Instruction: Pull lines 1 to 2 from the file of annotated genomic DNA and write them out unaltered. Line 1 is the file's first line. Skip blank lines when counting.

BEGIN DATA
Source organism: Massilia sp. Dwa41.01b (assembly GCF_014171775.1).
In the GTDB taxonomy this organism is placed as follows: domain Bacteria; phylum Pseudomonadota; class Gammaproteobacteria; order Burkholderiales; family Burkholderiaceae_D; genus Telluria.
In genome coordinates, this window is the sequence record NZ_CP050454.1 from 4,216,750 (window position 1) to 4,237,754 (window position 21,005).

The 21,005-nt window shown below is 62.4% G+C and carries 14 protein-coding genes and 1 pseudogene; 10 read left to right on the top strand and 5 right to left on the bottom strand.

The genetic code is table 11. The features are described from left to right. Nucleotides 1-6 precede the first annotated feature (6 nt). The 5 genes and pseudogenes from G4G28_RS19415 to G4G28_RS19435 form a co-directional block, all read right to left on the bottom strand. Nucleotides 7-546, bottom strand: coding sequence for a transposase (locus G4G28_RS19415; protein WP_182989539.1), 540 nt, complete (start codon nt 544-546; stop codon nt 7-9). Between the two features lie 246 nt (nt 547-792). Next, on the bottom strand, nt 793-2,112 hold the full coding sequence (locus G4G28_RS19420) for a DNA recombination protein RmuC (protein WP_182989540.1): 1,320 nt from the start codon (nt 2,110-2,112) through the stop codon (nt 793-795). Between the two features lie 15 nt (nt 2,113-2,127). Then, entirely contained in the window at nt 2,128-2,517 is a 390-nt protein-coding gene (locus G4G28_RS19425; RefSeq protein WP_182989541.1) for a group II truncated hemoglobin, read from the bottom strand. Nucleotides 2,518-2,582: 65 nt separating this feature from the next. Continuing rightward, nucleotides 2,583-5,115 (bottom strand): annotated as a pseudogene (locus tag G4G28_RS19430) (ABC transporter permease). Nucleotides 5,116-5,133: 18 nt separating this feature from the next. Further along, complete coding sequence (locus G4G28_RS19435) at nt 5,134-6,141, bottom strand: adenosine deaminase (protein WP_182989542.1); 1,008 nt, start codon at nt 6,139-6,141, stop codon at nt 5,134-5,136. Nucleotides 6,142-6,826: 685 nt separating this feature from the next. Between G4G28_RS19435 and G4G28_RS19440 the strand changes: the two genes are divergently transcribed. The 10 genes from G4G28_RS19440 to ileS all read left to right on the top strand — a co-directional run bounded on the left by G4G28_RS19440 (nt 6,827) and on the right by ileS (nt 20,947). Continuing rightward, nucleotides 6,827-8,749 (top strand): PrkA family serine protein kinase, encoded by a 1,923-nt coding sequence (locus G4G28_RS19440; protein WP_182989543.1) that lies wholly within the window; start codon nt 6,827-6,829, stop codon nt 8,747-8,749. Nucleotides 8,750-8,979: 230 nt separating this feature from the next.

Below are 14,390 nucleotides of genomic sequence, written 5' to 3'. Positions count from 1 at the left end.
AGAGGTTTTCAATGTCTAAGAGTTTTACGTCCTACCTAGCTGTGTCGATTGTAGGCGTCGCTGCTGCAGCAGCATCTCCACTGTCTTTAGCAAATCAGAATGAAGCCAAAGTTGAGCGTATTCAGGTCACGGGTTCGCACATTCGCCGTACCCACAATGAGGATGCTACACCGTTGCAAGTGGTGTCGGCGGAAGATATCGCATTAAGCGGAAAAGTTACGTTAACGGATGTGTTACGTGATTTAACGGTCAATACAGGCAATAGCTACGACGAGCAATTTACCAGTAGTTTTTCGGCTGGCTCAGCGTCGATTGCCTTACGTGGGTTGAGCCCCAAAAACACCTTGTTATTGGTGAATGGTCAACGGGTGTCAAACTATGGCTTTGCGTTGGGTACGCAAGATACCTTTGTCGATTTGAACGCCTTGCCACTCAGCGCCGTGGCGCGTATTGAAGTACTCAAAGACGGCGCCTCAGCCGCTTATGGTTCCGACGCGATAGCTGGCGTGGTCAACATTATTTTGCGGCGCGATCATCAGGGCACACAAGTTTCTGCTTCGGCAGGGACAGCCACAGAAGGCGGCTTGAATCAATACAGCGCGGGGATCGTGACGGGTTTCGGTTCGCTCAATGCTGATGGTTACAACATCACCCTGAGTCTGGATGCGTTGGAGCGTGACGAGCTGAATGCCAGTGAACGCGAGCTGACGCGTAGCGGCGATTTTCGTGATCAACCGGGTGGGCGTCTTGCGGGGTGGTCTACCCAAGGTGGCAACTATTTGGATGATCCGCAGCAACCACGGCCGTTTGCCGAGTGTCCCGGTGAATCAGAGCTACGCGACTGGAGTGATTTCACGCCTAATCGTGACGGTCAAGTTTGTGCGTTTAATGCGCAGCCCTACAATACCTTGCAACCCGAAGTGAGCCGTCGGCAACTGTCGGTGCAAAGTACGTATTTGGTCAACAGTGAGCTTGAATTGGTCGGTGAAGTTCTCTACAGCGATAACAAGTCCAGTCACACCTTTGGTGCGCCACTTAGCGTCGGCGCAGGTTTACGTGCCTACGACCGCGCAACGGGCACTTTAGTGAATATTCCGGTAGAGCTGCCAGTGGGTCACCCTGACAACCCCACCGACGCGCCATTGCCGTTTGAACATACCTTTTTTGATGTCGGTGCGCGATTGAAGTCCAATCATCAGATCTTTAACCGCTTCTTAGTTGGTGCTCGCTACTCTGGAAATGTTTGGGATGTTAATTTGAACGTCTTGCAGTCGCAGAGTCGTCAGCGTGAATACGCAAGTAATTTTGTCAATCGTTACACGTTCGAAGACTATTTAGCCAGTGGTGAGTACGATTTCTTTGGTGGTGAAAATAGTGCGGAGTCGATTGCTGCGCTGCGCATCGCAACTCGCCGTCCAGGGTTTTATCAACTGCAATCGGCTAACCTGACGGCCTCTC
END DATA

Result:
Source organism: Massilia sp. Dwa41.01b (assembly GCF_014171775.1).
In the GTDB taxonomy this organism is placed as follows: domain Bacteria; phylum Pseudomonadota; class Gammaproteobacteria; order Burkholderiales; family Burkholderiaceae_D; genus Telluria.